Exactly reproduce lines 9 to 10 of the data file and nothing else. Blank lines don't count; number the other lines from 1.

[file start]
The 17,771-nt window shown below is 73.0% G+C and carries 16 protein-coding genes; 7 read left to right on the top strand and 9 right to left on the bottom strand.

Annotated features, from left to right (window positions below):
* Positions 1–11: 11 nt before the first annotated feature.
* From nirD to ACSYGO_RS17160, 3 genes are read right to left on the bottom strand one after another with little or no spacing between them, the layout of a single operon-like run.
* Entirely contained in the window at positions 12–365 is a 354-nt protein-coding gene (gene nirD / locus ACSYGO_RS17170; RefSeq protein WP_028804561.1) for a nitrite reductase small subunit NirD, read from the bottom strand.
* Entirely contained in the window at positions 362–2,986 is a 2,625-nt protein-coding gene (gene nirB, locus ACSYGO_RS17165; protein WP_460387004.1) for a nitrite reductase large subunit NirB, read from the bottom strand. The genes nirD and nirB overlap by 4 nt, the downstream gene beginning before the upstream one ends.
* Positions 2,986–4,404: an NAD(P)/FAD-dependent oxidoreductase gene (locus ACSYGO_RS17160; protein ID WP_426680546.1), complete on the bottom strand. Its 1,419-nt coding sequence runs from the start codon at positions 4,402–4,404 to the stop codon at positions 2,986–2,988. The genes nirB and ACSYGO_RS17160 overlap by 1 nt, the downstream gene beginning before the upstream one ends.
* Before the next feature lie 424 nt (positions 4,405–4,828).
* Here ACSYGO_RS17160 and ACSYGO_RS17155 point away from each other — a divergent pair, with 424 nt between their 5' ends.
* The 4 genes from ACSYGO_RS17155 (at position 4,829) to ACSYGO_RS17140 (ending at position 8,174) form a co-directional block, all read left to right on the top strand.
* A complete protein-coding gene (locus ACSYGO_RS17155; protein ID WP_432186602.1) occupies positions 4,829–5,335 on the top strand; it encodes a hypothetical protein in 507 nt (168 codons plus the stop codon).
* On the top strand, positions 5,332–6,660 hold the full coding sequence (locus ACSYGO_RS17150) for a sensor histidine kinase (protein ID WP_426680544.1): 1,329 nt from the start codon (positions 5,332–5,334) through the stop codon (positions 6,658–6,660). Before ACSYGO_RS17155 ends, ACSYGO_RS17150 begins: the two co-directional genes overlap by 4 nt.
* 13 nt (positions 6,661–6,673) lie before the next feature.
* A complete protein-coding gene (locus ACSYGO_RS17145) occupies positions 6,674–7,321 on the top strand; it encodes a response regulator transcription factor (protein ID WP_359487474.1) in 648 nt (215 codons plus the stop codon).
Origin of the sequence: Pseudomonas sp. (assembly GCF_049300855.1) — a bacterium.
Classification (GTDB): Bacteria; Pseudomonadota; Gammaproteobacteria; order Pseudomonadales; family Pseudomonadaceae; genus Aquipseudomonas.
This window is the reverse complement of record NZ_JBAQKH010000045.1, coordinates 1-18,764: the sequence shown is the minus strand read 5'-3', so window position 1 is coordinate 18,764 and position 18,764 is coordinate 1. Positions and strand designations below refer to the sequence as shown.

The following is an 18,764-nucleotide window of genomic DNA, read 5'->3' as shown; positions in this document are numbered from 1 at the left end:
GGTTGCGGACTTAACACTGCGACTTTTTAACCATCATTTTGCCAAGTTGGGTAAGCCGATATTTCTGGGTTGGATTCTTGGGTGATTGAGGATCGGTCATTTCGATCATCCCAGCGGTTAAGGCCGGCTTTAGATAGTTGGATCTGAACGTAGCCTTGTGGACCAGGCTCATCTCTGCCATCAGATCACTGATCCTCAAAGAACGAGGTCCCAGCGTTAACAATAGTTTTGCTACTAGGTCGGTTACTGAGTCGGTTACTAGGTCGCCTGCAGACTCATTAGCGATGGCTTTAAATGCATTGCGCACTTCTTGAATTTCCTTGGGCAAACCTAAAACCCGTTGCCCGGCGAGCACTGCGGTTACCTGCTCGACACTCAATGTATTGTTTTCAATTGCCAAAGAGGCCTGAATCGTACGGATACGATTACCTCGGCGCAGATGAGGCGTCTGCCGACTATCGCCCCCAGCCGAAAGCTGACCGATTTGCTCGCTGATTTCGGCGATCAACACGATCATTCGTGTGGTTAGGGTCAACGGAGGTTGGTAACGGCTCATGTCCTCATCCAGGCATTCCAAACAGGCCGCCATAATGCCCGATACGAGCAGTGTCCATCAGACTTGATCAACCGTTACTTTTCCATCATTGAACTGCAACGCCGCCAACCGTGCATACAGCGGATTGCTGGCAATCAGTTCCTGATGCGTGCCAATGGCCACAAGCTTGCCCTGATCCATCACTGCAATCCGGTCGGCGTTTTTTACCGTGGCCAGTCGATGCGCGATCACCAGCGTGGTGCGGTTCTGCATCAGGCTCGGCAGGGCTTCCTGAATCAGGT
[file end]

* Here ACSYGO_RS17160 and ACSYGO_RS17155 point away from each other — a divergent pair, with 424 nt between their 5' ends.
* The 4 genes from ACSYGO_RS17155 (at position 4,829) to ACSYGO_RS17140 (ending at position 8,174) form a co-directional block, all read left to right on the top strand.